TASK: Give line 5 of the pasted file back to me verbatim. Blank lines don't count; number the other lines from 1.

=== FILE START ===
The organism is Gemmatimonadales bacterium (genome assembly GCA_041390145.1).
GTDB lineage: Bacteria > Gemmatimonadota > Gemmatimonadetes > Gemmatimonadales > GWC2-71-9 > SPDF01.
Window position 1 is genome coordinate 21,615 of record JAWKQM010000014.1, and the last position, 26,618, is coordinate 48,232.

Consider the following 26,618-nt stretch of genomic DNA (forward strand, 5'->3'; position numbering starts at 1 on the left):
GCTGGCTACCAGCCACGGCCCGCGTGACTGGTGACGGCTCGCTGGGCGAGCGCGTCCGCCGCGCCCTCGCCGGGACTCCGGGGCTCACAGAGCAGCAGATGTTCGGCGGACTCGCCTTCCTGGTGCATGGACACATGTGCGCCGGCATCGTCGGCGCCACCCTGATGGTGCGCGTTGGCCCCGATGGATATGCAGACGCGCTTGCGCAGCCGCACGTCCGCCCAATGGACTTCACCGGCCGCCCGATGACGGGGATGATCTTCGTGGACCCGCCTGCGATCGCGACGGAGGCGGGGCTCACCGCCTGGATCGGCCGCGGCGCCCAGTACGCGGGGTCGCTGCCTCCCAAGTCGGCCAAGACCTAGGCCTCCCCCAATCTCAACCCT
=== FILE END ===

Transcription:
GCTGGCTACCAGCCACGGCCCGCGTGACTGGTGACGGCTCGCTGGGCGAGCGCGTCCGCCGCGCCCTCGCCGGGACTCCGGGGCTCACAGAGCAGCAGATGTTCGGCGGACTCGCCTTCCTGGTGCATGGACACATGTGCGCCGGCATCGTCGGCGCCACCCTGATGGTGCGCGTTGGCCCCGATGGATATGCAGACGCGCTTGCGCAGCCGCACGTCCGCCCAATGGACTTCACCGGCCGCCCGATGACGGGGATGATCTTCGTGGACCCGCCTGCGATCGCGACGGAGGCGGGGCTCACCGCCTGGATCGGCCGCGGCGCCCAGTACGCGGGGTCGCTGCCTCCCAAGTCGGCCAAGACCTAGGCCTCCCCCAATCTCAACCCT